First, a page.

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Social Activism Analysis

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First part. The author wants to promote critical reflection that may contribute to the development of social activism. Also, he introduces links between social activism and religion. Moreover the methodology that is used in this chapter is "ethnographic". Rather than examine theoretical aspects of the religious motivation for social engagement, we look at the lives of individuals foe whom religion was a powerful driving force. He stands giving us different definitions of religion.

Second Part. Martin Luther King Jr., a Baptist, was inspired to pursue nonviolent resistance by a leader outside of his own religious tradition: Mahatma Gandhi, a Hindu. As a seminary student, King was introduced to Gandhi’s satyagraha (soul force) philosophy and
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In this, Malcolm believed that embracing Islam would allow individuals to transcend what is in terms of racism and embrace what can be in terms of recasting oneself in the mode of Allah through the teachings of the Honorable Elijah Muhammad and the Nation of Islam. Like Dr. King, Malcolm X understood that Civil Rights had to be broached within the topic of religion in order to further its cause and move it from a political one to a moral entity. The primary difference was that Malcolm X argued that the spiritual austerity required in Islam prevented people of color, specifically African- Americans, from seeing themselves as secondary to Whites. This meant that a staunch stance of self- defense and self- assertiveness was needed for this was the representation of the teachings of the Honorable Elijah Muhammad and the Nation of Islam. Just as Dr. King believed that nonviolent civil disobedience moved individuals closer to Christian goodness, Malcolm X taught that assertive defense of oneself as a Muslim moves one closer to the teachings of…show more content…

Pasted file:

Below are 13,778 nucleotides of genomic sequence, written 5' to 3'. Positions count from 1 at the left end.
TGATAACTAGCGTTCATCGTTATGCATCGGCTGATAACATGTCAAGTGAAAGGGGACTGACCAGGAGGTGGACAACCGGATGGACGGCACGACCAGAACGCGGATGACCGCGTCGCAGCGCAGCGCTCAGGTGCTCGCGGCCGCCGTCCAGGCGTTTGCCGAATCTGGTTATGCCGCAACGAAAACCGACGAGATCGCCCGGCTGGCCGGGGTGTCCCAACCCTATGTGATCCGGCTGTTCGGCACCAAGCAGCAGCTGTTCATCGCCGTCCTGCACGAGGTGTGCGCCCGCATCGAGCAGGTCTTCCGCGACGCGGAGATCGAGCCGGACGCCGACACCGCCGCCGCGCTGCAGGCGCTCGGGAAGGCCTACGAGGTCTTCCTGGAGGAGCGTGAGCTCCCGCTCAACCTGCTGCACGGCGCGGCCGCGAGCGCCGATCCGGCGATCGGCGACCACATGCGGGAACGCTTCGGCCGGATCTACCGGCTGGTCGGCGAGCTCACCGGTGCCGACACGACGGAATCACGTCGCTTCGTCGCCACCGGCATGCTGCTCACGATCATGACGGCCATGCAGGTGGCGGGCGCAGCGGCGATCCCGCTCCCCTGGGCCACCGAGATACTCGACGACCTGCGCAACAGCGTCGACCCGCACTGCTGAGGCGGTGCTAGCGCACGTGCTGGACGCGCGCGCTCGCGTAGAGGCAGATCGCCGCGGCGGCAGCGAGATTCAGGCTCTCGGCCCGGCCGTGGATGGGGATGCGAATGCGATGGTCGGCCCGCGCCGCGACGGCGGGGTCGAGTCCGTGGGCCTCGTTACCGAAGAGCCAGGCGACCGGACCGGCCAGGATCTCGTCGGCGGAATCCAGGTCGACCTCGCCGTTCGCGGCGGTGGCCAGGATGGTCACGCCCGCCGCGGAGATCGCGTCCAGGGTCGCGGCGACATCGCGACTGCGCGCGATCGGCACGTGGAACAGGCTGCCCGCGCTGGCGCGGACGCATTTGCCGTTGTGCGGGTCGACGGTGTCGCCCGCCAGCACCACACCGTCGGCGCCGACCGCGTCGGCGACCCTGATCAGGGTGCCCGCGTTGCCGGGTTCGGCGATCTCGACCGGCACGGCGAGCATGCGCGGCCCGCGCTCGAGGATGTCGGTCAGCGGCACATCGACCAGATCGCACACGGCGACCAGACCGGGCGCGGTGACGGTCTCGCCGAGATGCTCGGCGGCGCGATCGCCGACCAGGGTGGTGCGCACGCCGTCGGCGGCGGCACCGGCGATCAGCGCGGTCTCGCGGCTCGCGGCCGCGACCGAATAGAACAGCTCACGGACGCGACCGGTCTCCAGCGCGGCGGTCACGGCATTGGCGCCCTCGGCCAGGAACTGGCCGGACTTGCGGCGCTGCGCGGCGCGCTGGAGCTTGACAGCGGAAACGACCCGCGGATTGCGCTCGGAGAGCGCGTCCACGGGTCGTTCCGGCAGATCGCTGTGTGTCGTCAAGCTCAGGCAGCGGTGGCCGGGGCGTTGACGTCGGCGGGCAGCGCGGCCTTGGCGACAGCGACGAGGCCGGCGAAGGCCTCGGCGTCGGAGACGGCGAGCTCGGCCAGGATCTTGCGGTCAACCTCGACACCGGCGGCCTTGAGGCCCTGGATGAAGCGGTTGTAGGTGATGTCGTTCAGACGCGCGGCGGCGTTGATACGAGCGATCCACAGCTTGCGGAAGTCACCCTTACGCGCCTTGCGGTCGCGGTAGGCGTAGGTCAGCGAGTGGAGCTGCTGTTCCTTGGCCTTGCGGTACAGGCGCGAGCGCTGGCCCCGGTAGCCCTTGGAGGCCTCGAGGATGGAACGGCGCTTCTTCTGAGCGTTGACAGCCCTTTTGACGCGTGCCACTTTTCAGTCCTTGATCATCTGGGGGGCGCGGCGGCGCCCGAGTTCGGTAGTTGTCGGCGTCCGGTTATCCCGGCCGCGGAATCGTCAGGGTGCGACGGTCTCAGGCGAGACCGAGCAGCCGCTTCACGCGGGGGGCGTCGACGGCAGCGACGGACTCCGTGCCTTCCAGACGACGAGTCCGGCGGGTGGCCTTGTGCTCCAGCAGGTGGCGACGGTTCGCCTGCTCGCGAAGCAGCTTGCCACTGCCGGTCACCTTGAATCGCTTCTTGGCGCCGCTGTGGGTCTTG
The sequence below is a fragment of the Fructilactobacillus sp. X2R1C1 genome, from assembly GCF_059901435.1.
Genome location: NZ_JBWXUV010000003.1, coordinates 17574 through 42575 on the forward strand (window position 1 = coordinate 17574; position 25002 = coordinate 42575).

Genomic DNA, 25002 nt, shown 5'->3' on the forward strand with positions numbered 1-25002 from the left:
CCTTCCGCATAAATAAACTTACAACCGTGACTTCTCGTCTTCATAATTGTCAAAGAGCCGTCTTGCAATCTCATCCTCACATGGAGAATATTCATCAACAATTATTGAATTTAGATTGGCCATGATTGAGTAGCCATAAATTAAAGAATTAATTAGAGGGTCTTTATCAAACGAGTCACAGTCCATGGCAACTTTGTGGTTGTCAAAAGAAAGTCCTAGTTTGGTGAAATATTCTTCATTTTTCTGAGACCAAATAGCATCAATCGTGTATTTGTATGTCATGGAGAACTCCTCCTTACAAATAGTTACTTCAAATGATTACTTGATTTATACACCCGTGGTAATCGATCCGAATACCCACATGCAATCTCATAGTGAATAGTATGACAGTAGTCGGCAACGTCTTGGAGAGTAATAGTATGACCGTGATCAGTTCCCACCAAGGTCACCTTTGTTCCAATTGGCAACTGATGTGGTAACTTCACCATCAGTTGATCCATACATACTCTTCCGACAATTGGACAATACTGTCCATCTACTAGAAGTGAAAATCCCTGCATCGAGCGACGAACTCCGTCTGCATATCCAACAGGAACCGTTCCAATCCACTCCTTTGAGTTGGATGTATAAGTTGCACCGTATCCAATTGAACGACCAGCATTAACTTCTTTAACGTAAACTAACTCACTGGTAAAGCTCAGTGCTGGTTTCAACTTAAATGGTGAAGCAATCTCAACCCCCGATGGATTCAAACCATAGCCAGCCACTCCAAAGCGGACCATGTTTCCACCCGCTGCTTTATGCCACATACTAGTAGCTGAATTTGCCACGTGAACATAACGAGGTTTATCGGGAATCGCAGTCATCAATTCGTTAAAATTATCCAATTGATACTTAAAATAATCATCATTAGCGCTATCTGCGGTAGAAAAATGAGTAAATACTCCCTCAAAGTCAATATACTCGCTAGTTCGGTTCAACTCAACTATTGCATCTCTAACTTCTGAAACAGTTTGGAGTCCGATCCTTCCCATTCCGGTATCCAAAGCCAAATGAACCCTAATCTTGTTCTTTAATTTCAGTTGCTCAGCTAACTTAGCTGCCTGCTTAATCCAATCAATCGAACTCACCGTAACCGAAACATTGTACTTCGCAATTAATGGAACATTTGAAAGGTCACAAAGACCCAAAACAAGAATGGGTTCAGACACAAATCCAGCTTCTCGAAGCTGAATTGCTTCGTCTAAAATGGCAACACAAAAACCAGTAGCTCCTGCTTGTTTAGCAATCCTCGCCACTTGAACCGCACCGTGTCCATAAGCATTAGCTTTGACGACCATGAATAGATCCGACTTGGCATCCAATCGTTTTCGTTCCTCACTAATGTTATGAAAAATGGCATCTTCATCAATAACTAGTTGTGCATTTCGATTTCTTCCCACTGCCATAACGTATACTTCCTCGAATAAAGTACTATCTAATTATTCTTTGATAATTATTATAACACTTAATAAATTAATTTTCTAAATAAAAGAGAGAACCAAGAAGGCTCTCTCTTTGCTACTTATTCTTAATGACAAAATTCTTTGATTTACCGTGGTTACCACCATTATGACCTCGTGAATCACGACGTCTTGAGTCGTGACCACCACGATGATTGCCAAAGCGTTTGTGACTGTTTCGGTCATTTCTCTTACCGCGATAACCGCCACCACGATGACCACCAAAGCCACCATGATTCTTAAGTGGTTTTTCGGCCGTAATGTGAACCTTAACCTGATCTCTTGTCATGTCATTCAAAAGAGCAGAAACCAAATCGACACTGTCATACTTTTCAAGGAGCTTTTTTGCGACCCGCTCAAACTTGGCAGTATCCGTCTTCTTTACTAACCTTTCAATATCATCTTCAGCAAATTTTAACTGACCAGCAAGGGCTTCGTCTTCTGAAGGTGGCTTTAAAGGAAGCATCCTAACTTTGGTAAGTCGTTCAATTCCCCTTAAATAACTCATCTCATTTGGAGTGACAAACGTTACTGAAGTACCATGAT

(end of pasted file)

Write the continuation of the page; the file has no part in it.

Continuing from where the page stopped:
Though cut short by assassin bullets, both recognized the overall importance of spirituality and religion in their causes of Civil Rights. Malcolm X broke away from the Nation of Islam, but never surrendered the idea that all human beings are one under the creative powers of Allah and Islam. Dr. King moved towards a more aggressive stance in countering racism in the North, but never lost sight of how his calling was a Christian one, an element that compelled him to tell his followers to keep persevering even if he is not present "at the mountaintop." In both thinkers, there is a profound understanding that religion was vital in ensuring that Civil Rights was a reality for African- Americans in the 1950s and
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